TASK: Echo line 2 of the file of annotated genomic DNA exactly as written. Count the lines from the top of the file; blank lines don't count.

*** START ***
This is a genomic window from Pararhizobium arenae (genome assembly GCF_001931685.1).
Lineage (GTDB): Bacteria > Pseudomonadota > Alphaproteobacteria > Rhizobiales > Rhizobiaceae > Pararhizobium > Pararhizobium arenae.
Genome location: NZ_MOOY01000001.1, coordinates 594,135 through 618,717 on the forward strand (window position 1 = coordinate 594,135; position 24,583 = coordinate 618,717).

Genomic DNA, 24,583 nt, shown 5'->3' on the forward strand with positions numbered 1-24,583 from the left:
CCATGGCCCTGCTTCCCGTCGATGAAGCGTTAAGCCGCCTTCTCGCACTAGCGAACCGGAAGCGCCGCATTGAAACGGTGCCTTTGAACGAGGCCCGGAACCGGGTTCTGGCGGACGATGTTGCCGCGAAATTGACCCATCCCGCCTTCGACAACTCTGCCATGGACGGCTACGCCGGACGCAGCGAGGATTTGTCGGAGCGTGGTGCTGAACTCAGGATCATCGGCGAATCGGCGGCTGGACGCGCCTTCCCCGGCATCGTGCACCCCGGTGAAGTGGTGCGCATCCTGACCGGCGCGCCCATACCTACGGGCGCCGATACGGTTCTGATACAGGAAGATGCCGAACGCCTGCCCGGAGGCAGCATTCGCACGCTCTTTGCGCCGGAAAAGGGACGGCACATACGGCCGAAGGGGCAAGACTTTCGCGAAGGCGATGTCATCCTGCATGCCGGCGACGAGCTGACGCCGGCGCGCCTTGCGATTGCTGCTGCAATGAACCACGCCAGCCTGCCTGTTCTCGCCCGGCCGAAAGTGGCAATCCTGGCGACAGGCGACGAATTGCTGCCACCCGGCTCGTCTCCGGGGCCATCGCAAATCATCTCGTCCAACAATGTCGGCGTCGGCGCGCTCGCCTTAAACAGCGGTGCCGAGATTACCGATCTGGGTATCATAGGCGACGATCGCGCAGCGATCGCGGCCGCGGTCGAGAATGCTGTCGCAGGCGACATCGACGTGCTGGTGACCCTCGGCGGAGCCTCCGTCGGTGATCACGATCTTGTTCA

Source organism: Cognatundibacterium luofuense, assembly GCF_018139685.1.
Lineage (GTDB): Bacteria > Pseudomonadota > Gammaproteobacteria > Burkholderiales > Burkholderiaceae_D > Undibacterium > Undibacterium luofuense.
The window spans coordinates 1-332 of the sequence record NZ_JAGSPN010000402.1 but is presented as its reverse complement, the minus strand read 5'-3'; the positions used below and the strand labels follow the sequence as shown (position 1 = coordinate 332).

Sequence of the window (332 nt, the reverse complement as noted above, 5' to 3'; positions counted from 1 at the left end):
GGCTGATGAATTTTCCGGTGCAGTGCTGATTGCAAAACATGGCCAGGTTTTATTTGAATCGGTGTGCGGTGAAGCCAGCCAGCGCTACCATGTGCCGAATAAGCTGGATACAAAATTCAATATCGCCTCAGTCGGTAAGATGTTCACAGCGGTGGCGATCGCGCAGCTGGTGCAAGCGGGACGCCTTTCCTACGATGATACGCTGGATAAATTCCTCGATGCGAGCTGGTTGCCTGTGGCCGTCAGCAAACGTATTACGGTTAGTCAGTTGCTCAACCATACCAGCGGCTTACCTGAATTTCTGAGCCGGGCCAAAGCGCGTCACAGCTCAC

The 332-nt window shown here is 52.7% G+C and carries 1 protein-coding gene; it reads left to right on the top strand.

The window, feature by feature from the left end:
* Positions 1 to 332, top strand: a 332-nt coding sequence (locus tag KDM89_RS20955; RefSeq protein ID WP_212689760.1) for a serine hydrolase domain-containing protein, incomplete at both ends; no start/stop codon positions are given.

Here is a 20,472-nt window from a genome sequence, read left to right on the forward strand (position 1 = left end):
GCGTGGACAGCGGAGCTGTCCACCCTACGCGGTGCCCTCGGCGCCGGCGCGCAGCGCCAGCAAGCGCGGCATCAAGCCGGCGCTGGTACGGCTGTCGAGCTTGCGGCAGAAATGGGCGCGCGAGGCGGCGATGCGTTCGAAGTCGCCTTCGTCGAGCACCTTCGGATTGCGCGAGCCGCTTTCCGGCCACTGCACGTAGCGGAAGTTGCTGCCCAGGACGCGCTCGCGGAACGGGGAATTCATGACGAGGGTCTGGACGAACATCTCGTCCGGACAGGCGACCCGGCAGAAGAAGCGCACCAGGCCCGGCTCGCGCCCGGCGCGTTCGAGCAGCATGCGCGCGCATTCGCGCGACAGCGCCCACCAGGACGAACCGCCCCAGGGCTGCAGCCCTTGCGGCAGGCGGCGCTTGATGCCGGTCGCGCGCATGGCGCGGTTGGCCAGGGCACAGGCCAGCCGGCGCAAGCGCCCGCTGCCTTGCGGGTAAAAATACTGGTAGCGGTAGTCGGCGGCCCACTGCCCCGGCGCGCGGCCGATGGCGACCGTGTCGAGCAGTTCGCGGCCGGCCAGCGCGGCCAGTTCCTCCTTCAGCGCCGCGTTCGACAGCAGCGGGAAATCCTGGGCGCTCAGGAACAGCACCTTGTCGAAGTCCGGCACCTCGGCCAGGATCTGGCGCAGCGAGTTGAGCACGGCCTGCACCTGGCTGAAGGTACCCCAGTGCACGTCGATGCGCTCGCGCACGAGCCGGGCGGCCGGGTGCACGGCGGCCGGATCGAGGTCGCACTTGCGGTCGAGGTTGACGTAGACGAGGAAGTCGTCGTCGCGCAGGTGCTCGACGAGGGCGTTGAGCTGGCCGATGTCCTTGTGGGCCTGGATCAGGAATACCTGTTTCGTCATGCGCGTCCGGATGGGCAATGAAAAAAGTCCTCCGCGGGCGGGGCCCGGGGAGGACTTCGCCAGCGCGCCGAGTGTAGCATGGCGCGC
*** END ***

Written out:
Lineage (GTDB): Bacteria > Pseudomonadota > Alphaproteobacteria > Rhizobiales > Rhizobiaceae > Pararhizobium > Pararhizobium arenae.